‘Groupthink’ and US Foreign Policy

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Groupthink, defined by Janis, is “a deterioration of mental efficiency, reality testing, and moral judgement that results from in-group pressures.”[1] Since Janis’s conception of groupthink in the early 1970s, various approaches have taken root, critiquing and presenting alternatives views on his theory. Scholars such as Kowert, T’hart and Yetiv have all developed different approaches regarding groupthink and it’s working in the realm of US foreign policy. This essay will evaluate Janis’s concept of groupthink through the lens of its various critiques and alternatives to determine its overall intellectual value when it comes to explaining the formulation of US foreign policy. In order to provide a rational answer, we will first look into Janis’s initial analysis of the Bay of Pigs, seen as the perfect example of a failure elicited by groupthink. We will then look into different approaches such that of ‘T Hart’s and Kowert’s groupthink inspired concepts; especially focusing on the latter scholar’s explanation of Eisenhower’s mishandling of the United States economy. This will finally lead us to a more contemporary examination of groupthink’s utility in explaining America’s war on Iraq and the Gulf War. The analysis of both military involvements will shed light into how different groupthink approaches can very well be used in conjunction to grasp more recent US foreign policy decisions.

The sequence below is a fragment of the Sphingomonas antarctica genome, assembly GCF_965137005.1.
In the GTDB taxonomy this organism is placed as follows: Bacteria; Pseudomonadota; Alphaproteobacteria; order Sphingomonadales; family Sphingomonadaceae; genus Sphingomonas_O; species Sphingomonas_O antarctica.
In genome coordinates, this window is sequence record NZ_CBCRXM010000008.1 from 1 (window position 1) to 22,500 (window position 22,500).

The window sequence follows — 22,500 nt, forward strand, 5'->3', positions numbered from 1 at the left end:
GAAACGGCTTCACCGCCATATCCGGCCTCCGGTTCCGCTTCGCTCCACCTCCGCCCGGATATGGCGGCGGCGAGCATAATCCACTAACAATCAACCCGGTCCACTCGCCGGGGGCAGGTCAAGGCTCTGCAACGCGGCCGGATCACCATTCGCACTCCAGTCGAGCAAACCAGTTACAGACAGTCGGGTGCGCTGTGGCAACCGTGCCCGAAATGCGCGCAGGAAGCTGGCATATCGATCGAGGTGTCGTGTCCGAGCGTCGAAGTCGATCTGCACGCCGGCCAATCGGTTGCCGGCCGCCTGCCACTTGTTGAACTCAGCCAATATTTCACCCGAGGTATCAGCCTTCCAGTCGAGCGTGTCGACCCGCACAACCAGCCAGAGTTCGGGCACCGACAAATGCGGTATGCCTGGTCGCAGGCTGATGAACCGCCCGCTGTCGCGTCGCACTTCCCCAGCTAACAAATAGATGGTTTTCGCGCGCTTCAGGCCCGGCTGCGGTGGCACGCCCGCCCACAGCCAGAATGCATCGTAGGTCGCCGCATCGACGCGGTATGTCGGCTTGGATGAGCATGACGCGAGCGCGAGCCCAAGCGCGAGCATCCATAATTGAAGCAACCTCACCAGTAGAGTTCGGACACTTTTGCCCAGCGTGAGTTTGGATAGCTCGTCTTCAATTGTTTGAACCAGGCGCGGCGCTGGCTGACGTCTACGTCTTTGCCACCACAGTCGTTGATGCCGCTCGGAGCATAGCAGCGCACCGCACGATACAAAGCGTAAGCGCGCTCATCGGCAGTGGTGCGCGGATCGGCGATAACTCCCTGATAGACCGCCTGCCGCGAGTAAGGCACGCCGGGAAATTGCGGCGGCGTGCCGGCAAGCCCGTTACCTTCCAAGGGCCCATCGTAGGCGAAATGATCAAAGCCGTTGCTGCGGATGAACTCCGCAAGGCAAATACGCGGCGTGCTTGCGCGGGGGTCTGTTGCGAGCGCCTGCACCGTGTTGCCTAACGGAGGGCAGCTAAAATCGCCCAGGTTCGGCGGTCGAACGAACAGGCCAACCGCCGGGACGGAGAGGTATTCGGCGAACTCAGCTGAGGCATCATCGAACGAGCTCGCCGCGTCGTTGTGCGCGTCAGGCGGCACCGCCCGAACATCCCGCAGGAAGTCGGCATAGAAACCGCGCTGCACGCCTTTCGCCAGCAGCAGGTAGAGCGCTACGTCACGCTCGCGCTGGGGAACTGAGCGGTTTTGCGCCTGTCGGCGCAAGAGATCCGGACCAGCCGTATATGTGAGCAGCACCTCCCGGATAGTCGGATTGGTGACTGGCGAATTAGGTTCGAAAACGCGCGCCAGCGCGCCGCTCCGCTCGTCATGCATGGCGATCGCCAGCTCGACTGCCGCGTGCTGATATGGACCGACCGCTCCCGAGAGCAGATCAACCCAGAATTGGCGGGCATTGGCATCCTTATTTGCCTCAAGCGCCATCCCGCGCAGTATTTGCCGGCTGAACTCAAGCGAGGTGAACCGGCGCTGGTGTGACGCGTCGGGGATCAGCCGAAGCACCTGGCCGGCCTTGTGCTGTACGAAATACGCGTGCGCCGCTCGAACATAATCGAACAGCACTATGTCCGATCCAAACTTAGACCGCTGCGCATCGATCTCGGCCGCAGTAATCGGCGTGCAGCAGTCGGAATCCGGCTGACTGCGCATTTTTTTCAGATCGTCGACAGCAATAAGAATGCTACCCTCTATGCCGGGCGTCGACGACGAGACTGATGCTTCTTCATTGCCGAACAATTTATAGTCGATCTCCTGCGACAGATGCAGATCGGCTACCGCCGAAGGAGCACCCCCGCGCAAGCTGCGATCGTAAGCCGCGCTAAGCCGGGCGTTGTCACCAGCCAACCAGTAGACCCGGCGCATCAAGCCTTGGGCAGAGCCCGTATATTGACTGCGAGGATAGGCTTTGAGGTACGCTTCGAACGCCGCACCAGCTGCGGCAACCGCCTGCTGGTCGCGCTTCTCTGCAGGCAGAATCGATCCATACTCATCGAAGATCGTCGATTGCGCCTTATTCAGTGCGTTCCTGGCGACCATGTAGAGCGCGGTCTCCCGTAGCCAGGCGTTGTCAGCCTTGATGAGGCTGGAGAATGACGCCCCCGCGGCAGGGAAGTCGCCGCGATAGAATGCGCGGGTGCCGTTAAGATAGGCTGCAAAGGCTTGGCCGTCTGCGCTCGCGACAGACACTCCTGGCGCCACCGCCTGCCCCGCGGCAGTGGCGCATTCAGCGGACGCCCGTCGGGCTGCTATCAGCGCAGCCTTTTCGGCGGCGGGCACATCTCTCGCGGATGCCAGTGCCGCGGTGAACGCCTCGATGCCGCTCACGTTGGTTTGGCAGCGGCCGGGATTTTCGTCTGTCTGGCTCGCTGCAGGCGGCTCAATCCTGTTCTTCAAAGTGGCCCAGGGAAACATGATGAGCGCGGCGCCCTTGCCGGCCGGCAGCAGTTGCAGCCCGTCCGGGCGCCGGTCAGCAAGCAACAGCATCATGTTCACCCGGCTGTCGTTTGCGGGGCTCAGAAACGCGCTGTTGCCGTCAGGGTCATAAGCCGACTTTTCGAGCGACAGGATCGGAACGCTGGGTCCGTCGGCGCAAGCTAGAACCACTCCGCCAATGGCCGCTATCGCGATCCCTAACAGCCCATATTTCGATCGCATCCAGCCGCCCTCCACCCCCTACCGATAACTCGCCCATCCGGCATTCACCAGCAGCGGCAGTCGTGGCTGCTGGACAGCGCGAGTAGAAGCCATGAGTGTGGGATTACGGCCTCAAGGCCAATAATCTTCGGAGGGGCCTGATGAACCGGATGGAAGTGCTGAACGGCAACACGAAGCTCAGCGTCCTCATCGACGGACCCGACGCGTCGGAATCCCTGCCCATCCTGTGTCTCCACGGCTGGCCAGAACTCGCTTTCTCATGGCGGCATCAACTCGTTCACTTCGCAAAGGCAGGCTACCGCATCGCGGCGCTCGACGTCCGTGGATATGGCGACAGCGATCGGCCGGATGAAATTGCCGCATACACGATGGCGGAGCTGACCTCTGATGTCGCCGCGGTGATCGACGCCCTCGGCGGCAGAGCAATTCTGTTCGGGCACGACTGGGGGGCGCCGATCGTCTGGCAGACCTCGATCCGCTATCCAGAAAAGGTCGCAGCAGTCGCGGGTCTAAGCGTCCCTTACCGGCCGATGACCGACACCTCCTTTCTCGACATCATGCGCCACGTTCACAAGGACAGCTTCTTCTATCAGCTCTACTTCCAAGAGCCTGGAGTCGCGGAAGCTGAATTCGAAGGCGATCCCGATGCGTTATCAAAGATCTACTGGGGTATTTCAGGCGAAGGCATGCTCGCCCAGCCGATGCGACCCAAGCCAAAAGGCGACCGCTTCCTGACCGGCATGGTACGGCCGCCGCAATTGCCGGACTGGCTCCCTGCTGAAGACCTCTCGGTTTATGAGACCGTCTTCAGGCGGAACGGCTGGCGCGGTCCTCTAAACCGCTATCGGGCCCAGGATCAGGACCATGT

Described as groupthink’s ‘Perfect Failure’, the Bay of Pigs fiasco of April 1961 is the best way to introduce the attributes of groupthink elaborated by Janis. The official explanation behind the Bay of Pigs failure provided by the White House was based around four points. These were: political miscalculations, a new administration set in an old bureaucracy, secrecy to the point of excluding experts and threats to personal reputation and status. Although these factors were present, Janis deemed this an incomplete explanation, it “would be plausible if the policy advisers had met hurriedly only once or twice”[2] but this was not the case as Kennedy’s administration had over three months of preparations. In Janis’s explanation of groupthink, he describes eight symptoms divided into three type categories; as the presences of symptoms augments, possibility of foreign policy failures does too. Janis identified five of these symptoms and argues they are the important reason behind the Bay of Pigs failure.

The first one identified was the ‘illusion of invulnerability’ (type one symptom), admittedly, several advisers from the Kennedy cabinet confessed to this. Robert Kennedy remembered, “It seemed that, with John Kennedy leading us […] nothing could stop us.”[3] Alongside of this came an illusion of unanimity (type three symptom), this was likewise admitted by advisors such as Schlesinger: “In the months after the Bay of Pigs I bitterly reproached myself for having kept so silent during those crucial discussions in the cabinet room.”[4] The third symptom identified was the suppression of personal doubts falling under Janis’s type three category as ‘self-censorship.’ Advisors “felt reluctant to raise questions that might cast doubt on a plan that they thought was accepted […] for fear of evoking disapproval from their associates.”[5] Although this symptom impaired the group considerably, the hopes of making judicious decisions were ruined by the self-appointment of mindguards. This category three symptom became a major obstacle to the expression of dissenting views as direct pressure was exerted on them. “President Kennedy, Rusk and […] Robert Kennedy all acted as mindguards. Kennedy […] withheld memorandums condemning the plan from both Schlesinger and Fulbright.”[6]